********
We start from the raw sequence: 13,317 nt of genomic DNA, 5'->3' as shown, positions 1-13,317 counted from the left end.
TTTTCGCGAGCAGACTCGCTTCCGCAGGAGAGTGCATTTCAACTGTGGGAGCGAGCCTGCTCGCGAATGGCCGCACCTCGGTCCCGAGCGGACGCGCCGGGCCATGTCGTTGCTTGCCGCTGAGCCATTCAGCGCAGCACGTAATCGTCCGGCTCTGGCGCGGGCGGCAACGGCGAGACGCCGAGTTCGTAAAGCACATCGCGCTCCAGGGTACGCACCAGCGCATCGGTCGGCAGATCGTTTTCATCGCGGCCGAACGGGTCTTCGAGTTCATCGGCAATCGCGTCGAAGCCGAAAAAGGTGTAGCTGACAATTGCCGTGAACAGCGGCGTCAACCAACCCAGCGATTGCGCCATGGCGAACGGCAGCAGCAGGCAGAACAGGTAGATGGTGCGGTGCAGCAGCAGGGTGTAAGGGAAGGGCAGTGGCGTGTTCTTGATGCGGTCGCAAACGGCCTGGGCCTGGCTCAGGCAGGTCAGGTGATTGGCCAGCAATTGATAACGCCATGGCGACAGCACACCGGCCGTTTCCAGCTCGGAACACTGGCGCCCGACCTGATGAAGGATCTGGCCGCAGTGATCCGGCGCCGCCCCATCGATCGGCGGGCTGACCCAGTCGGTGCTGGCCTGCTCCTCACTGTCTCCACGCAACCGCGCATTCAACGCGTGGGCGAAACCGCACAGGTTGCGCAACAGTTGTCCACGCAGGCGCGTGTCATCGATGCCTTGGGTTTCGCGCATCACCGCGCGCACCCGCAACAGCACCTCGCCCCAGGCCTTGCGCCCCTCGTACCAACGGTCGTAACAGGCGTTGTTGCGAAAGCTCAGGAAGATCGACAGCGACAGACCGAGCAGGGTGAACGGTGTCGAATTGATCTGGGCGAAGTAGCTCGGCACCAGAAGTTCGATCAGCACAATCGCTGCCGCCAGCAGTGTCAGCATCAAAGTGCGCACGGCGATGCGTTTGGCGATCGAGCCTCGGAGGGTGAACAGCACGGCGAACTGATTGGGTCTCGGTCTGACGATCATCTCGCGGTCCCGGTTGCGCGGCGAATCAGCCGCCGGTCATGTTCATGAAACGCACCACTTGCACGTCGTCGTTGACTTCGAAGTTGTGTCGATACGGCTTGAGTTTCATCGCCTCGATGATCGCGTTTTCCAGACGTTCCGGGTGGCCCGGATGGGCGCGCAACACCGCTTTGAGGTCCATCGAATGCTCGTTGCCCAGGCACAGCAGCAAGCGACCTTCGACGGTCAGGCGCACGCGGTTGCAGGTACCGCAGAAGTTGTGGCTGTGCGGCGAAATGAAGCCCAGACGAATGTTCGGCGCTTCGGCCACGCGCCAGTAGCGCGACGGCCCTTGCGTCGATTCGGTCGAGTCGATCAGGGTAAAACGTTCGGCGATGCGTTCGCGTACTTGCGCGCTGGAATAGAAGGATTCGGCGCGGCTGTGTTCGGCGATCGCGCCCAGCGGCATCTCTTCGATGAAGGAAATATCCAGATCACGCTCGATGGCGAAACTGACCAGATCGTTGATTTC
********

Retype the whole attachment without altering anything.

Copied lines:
We start from the raw sequence: 13,317 nt of genomic DNA, 5'->3' as shown, positions 1-13,317 counted from the left end.
TTTTCGCGAGCAGACTCGCTTCCGCAGGAGAGTGCATTTCAACTGTGGGAGCGAGCCTGCTCGCGAATGGCCGCACCTCGGTCCCGAGCGGACGCGCCGGGCCATGTCGTTGCTTGCCGCTGAGCCATTCAGCGCAGCACGTAATCGTCCGGCTCTGGCGCGGGCGGCAACGGCGAGACGCCGAGTTCGTAAAGCACATCGCGCTCCAGGGTACGCACCAGCGCATCGGTCGGCAGATCGTTTTCATCGCGGCCGAACGGGTCTTCGAGTTCATCGGCAATCGCGTCGAAGCCGAAAAAGGTGTAGCTGACAATTGCCGTGAACAGCGGCGTCAACCAACCCAGCGATTGCGCCATGGCGAACGGCAGCAGCAGGCAGAACAGGTAGATGGTGCGGTGCAGCAGCAGGGTGTAAGGGAAGGGCAGTGGCGTGTTCTTGATGCGGTCGCAAACGGCCTGGGCCTGGCTCAGGCAGGTCAGGTGATTGGCCAGCAATTGATAACGCCATGGCGACAGCACACCGGCCGTTTCCAGCTCGGAACACTGGCGCCCGACCTGATGAAGGATCTGGCCGCAGTGATCCGGCGCCGCCCCATCGATCGGCGGGCTGACCCAGTCGGTGCTGGCCTGCTCCTCACTGTCTCCACGCAACCGCGCATTCAACGCGTGGGCGAAACCGCACAGGTTGCGCAACAGTTGTCCACGCAGGCGCGTGTCATCGATGCCTTGGGTTTCGCGCATCACCGCGCGCACCCGCAACAGCACCTCGCCCCAGGCCTTGCGCCCCTCGTACCAACGGTCGTAACAGGCGTTGTTGCGAAAGCTCAGGAAGATCGACAGCGACAGACCGAGCAGGGTGAACGGTGTCGAATTGATCTGGGCGAAGTAGCTCGGCACCAGAAGTTCGATCAGCACAATCGCTGCCGCCAGCAGTGTCAGCATCAAAGTGCGCACGGCGATGCGTTTGGCGATCGAGCCTCGGAGGGTGAACAGCACGGCGAACTGATTGGGTCTCGGTCTGACGATCATCTCGCGGTCCCGGTTGCGCGGCGAATCAGCCGCCGGTCATGTTCATGAAACGCACCACTTGCACGTCGTCGTTGACTTCGAAGTTGTGTCGATACGGCTTGAGTTTCATCGCCTCGATGATCGCGTTTTCCAGACGTTCCGGGTGGCCCGGATGGGCGCGCAACACCGCTTTGAGGTCCATCGAATGCTCGTTGCCCAGGCACAGCAGCAAGCGACCTTCGACGGTCAGGCGCACGCGGTTGCAGGTACCGCAGAAGTTGTGGCTGTGCGGCGAAATGAAGCCCAGACGAATGTTCGGCGCTTCGGCCACGCGCCAGTAGCGCGACGGCCCTTGCGTCGATTCGGTCGAGTCGATCAGGGTAAAACGTTCGGCGATGCGTTCGCGTACTTGCGCGCTGGAATAGAAGGATTCGGCGCGGCTGTGTTCGGCGATCGCGCCCAGCGGCATCTCTTCGATGAAGGAAATATCCAGATCACGCTCGATGGCGAAACTGACCAGATCGTTGATTTC